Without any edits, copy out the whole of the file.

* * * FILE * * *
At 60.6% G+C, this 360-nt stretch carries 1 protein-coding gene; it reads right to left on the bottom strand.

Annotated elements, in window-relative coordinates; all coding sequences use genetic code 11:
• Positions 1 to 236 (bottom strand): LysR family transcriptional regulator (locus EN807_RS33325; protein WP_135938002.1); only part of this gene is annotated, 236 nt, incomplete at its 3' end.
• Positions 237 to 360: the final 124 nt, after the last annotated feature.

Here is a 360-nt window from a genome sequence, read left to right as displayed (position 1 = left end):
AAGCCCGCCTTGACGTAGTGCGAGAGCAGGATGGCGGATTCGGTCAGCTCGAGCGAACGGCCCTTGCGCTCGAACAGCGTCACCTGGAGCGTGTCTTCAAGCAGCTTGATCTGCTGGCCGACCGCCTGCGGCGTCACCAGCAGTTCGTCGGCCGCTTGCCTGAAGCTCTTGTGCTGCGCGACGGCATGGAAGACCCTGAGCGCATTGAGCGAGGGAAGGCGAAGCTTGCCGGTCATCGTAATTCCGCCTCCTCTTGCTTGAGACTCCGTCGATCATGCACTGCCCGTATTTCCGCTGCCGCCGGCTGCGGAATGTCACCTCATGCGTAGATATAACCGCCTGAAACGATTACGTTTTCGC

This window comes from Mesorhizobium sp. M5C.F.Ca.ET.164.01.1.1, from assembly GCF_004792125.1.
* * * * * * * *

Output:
At 60.6% G+C, this 360-nt stretch carries 1 protein-coding gene; it reads right to left on the bottom strand.

Annotated elements, in window-relative coordinates; all coding sequences use genetic code 11:
• Positions 1 to 236 (bottom strand): LysR family transcriptional regulator (locus EN807_RS33325; protein WP_135938002.1); only part of this gene is annotated, 236 nt, incomplete at its 3' end.
• Positions 237 to 360: the final 124 nt, after the last annotated feature.

Here is a 360-nt window from a genome sequence, read left to right as displayed (position 1 = left end):
AAGCCCGCCTTGACGTAGTGCGAGAGCAGGATGGCGGATTCGGTCAGCTCGAGCGAACGGCCCTTGCGCTCGAACAGCGTCACCTGGAGCGTGTCTTCAAGCAGCTTGATCTGCTGGCCGACCGCCTGCGGCGTCACCAGCAGTTCGTCGGCCGCTTGCCTGAAGCTCTTGTGCTGCGCGACGGCATGGAAGACCCTGAGCGCATTGAGCGAGGGAAGGCGAAGCTTGCCGGTCATCGTAATTCCGCCTCCTCTTGCTTGAGACTCCGTCGATCATGCACTGCCCGTATTTCCGCTGCCGCCGGCTGCGGAATGTCACCTCATGCGTAGATATAACCGCCTGAAACGATTACGTTTTCGC

This window comes from Mesorhizobium sp. M5C.F.Ca.ET.164.01.1.1, from assembly GCF_004792125.1.